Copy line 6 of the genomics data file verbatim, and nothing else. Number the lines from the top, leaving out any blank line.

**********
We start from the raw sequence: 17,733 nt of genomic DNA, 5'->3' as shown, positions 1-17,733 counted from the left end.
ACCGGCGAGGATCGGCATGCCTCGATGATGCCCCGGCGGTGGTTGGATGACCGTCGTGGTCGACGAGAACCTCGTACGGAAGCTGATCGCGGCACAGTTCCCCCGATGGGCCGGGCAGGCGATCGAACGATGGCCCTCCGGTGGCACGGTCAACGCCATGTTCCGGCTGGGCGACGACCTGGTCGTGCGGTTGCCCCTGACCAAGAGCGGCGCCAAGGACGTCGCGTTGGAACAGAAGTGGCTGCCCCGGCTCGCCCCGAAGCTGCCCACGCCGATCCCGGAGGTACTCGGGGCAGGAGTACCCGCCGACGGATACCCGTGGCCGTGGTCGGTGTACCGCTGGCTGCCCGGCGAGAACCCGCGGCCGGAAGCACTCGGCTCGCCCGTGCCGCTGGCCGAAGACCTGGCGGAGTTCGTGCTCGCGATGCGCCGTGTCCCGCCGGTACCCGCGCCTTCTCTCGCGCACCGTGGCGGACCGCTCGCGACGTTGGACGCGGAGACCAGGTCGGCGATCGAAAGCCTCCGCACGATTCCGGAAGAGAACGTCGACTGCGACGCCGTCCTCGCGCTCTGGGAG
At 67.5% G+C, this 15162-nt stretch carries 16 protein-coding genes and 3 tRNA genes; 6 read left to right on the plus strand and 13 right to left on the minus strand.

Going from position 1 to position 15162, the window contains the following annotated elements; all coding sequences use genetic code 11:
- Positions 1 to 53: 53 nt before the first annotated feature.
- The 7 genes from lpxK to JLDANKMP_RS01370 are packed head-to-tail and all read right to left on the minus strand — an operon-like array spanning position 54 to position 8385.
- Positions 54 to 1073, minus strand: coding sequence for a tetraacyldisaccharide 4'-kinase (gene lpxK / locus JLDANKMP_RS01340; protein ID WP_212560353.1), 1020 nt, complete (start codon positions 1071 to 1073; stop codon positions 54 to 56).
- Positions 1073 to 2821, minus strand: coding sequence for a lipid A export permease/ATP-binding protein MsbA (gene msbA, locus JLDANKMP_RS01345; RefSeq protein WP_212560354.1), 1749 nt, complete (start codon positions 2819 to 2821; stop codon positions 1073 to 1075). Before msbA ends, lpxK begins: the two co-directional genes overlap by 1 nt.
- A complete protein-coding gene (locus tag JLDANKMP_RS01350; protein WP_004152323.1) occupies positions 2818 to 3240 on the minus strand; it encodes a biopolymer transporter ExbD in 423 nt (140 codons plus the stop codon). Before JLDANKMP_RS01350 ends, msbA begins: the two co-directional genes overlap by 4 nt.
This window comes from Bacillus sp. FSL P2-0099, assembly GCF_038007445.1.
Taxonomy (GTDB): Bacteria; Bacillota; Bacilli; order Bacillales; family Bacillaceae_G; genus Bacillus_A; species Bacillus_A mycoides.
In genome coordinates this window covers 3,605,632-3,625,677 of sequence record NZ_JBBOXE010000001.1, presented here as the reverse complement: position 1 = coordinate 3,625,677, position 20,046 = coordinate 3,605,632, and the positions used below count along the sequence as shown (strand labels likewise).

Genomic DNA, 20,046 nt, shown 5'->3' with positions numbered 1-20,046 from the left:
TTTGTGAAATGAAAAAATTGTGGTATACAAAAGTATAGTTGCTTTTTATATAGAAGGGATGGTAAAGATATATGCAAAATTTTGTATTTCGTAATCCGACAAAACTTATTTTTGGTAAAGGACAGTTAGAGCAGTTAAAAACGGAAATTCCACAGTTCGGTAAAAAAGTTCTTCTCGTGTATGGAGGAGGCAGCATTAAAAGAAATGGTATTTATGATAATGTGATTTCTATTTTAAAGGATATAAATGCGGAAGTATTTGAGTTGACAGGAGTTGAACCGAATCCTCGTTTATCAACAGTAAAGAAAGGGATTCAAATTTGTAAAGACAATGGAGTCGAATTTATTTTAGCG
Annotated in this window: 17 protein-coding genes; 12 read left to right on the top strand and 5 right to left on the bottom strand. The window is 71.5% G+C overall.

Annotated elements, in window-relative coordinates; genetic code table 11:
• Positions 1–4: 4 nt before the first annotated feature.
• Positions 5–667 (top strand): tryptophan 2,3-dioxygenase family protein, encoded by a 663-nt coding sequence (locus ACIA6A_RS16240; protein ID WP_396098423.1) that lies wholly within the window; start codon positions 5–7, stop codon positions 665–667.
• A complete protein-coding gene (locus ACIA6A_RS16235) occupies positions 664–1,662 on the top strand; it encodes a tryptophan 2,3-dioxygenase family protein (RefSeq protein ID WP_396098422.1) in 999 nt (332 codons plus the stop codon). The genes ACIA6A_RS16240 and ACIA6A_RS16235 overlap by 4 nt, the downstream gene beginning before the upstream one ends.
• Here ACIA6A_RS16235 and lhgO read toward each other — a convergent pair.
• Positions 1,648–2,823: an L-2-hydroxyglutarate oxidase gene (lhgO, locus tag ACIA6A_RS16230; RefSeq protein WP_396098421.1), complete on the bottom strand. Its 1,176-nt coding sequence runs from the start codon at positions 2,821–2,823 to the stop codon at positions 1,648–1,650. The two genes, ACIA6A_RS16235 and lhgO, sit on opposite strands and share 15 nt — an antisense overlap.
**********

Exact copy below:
- The 7 genes from lpxK to JLDANKMP_RS01370 are packed head-to-tail and all read right to left on the minus strand — an operon-like array spanning position 54 to position 8385.